Case study: Using creative methods to assess a major event
29 July 2019 at 4:04 pm
How do you know if an event changed anything? Nesta used creative methods like video diaries to follow up with attendees from its FutureFest event. The results helped it re-design the event, writes Nesta CEO Geoff Mulgan, in the final part of a series of case studies highlighting different approaches to capturing impact.
At Nesta, we believe that innovation – the creation and adoption of new ideas – is the key to human progress, prosperity and happiness. But too often innovation doesn’t back the things that really matter to people. We want to make innovation work for everyone, and grow new ideas that create a better future. FutureFest, Nesta’s flagship event, brings future thinking to the public realm so that everyone can take part.
The third FutureFest took place in September 2016 in London’s Tobacco Dock and was designed to help people think about how they might work, love, play and thrive in the future. The two-day festival featured 130 speakers on five stages, 12 immersive experiences, installations and provocations, and included insect-infused ice creams, futuristic cocktails, dancing drones and cybathlon equipment.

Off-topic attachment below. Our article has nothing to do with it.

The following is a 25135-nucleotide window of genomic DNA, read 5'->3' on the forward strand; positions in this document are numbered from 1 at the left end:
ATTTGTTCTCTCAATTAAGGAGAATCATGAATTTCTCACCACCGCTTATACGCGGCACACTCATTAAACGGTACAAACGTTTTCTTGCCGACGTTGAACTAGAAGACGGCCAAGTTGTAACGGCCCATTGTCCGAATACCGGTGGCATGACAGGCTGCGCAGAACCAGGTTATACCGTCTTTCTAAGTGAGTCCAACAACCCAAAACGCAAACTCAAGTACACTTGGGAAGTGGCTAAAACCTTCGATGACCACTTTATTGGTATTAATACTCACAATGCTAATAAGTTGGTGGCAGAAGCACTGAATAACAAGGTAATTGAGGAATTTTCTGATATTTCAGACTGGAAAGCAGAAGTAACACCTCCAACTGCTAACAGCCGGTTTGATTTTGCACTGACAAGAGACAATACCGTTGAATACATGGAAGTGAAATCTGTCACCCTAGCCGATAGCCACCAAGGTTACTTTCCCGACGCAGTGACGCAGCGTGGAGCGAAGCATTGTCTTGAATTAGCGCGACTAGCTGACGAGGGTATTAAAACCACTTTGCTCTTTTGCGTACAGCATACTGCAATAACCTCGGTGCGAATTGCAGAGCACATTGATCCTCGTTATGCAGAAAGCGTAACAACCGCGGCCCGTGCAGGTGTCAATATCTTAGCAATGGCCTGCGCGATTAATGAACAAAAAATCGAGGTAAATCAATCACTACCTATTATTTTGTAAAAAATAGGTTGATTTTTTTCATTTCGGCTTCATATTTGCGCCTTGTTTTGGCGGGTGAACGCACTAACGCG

Speakers included Will Self, Brian Eno, Cindy Gallop, Mustafa Suleyman and Rhianna Pratchett – and talks ranged from extended meditations, to inspiring accounts of the future, and a debate about future politics between Green Party leader Caroline Lucas and then South Australian premier Jay Weatherill.
The aim was to excite and inspire our audience with ideas about what the future could hold, linking the experience more closely to Nesta’s work.
Ahead of the 2016 festival, we set ourselves ambitious ticket and production targets with a venue capacity twice as large as the previous festival. These ambitious targets were met, with the event attracting an audience of 4,000 people – up 20 per cent from 2015. What’s more, around 70 per cent of those who attended said they would recommend the event or come to FutureFest again.